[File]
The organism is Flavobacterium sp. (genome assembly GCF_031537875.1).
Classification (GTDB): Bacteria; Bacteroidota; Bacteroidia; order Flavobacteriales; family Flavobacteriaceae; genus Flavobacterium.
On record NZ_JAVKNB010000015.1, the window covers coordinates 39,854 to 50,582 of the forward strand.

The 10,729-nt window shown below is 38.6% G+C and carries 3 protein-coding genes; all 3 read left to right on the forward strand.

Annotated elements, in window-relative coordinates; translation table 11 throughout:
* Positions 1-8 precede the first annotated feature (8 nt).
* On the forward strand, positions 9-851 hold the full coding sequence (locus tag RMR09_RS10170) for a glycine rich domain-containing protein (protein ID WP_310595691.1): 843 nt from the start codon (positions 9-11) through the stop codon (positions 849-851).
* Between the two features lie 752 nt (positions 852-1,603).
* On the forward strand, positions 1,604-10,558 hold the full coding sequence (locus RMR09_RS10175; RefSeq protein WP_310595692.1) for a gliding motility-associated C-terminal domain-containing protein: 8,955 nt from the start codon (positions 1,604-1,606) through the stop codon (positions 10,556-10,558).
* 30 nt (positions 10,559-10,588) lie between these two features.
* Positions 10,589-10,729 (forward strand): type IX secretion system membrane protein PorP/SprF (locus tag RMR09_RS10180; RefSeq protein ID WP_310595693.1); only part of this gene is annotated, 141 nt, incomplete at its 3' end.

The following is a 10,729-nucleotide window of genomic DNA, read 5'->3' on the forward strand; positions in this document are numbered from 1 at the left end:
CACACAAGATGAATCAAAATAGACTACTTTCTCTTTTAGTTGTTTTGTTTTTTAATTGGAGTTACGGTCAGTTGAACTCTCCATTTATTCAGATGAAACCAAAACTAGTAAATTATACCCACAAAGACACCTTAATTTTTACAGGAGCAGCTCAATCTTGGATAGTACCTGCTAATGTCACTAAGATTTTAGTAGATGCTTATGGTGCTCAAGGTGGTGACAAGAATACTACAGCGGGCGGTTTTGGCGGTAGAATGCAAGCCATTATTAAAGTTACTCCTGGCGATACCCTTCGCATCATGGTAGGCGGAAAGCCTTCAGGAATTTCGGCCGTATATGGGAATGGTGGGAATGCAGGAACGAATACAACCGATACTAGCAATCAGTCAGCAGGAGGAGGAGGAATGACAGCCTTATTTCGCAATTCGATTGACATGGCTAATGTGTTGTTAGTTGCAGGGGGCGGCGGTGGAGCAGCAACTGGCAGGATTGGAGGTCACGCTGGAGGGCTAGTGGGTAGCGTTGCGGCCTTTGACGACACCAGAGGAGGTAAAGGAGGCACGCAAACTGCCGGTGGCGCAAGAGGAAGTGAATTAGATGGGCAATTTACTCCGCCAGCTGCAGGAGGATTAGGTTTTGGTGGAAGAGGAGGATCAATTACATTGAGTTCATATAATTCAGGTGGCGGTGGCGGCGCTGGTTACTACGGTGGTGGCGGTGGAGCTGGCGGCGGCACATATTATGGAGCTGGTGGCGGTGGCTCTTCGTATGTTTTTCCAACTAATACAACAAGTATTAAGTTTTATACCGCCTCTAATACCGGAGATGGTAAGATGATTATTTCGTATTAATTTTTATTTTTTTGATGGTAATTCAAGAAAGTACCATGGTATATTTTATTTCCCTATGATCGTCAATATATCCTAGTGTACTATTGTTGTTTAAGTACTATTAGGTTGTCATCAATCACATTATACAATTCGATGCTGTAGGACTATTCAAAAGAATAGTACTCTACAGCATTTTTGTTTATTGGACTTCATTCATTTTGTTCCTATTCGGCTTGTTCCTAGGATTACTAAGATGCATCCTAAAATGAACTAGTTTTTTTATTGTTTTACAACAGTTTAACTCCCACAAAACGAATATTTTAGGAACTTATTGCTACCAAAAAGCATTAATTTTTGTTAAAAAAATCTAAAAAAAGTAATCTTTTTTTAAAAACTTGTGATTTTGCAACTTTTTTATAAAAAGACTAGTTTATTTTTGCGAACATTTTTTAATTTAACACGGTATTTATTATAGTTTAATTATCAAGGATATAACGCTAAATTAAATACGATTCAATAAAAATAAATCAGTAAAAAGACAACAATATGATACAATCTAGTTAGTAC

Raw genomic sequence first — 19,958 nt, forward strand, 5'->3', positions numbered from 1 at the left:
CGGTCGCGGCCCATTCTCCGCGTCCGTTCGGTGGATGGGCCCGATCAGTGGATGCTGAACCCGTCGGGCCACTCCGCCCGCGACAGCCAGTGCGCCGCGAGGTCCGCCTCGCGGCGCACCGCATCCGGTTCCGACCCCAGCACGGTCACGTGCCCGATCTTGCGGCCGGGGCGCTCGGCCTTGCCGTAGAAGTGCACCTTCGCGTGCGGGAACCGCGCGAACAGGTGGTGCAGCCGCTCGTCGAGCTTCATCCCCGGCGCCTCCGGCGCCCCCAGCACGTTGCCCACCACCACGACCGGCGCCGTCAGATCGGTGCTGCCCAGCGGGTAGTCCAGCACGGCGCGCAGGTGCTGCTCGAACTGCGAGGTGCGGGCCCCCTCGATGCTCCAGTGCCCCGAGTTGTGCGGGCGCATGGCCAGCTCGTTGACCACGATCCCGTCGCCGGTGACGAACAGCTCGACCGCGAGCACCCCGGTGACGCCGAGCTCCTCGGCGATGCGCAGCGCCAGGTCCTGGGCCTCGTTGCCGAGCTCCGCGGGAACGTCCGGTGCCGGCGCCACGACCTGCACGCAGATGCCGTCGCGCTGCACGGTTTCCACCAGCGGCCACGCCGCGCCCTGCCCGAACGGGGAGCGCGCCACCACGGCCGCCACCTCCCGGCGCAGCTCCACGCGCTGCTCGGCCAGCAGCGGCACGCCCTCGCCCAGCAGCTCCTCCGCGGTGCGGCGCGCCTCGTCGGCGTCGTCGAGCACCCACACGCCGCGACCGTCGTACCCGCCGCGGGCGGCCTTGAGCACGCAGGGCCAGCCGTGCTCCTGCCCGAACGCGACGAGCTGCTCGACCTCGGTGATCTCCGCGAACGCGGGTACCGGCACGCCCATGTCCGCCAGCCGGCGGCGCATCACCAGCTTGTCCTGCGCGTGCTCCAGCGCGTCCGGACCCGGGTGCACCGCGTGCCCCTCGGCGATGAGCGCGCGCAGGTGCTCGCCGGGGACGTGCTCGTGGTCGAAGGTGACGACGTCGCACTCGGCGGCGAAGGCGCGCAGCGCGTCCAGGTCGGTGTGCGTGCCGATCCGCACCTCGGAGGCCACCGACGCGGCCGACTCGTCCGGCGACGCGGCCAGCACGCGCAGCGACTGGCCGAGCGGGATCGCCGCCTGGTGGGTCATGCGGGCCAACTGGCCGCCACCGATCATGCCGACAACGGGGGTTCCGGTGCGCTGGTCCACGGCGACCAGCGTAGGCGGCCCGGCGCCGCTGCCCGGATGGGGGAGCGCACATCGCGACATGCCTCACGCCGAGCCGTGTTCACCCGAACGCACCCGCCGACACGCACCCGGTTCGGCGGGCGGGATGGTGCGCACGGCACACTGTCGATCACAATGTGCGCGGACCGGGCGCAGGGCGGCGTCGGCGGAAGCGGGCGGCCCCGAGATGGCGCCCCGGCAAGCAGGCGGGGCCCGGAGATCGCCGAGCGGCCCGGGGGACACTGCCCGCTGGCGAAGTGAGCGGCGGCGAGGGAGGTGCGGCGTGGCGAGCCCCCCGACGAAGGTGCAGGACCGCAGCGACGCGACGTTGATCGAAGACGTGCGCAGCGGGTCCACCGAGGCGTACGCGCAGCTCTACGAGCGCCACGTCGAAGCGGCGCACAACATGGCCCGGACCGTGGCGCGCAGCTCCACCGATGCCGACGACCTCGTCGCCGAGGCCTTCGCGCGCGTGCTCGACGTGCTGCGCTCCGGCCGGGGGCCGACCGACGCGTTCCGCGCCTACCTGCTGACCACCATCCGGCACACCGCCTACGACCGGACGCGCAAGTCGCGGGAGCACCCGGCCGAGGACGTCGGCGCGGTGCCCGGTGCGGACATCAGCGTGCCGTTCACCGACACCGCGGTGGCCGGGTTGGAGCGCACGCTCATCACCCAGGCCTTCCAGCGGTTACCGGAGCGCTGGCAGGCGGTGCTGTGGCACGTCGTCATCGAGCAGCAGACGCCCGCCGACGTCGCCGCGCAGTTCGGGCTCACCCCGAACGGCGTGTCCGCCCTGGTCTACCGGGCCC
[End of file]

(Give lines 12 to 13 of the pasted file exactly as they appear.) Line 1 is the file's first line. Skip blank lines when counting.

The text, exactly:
The following is a 10,729-nucleotide window of genomic DNA, read 5'->3' on the forward strand; positions in this document are numbered from 1 at the left end:
CACACAAGATGAATCAAAATAGACTACTTTCTCTTTTAGTTGTTTTGTTTTTTAATTGGAGTTACGGTCAGTTGAACTCTCCATTTATTCAGATGAAACCAAAACTAGTAAATTATACCCACAAAGACACCTTAATTTTTACAGGAGCAGCTCAATCTTGGATAGTACCTGCTAATGTCACTAAGATTTTAGTAGATGCTTATGGTGCTCAAGGTGGTGACAAGAATACTACAGCGGGCGGTTTTGGCGGTAGAATGCAAGCCATTATTAAAGTTACTCCTGGCGATACCCTTCGCATCATGGTAGGCGGAAAGCCTTCAGGAATTTCGGCCGTATATGGGAATGGTGGGAATGCAGGAACGAATACAACCGATACTAGCAATCAGTCAGCAGGAGGAGGAGGAATGACAGCCTTATTTCGCAATTCGATTGACATGGCTAATGTGTTGTTAGTTGCAGGGGGCGGCGGTGGAGCAGCAACTGGCAGGATTGGAGGTCACGCTGGAGGGCTAGTGGGTAGCGTTGCGGCCTTTGACGACACCAGAGGAGGTAAAGGAGGCACGCAAACTGCCGGTGGCGCAAGAGGAAGTGAATTAGATGGGCAATTTACTCCGCCAGCTGCAGGAGGATTAGGTTTTGGTGGAAGAGGAGGATCAATTACATTGAGTTCATATAATTCAGGTGGCGGTGGCGGCGCTGGTTACTACGGTGGTGGCGGTGGAGCTGGCGGCGGCACATATTATGGAGCTGGTGGCGGTGGCTCTTCGTATGTTTTTCCAACTAATACAACAAGTATTAAGTTTTATACCGCCTCTAATACCGGAGATGGTAAGATGATTATTTCGTATTAATTTTTATTTTTTTGATGGTAATTCAAGAAAGTACCATGGTATATTTTATTTCCCTATGATCGTCAATATATCCTAGTGTACTATTGTTGTTTAAGTACTATTAGGTTGTCATCAATCACATTATACAATTCGATGCTGTAGGACTATTCAAAAGAATAGTACTCTACAGCATTTTTGTTTATTGGACTTCATTCATTTTGTTCCTATTCGGCTTGTTCCTAGGATTACTAAGATGCATCCTAAAATGAACTAGTTTTTTTATTGTTTTACAACAGTTTAACTCCCACAAAACGAATATTTTAGGAACTTATTGCTACCAAAAAGCATTAATTTTTGTTAAAAAAATCTAAAAAAAGTAATCTTTTTTTAAAAACTTGTGATTTTGCAACTTTTTTATAAAAAGACTAGTTTATTTTTGCGAACATTTTTTAATTTAACACGGTATTTATTATAGTTTAATTATCAAGGATATAACGCTAAATTAAATACGATTCAATAAAAATAAATCAGTAAAAAGACAACAATATGATACAATCTAGTTAGTAC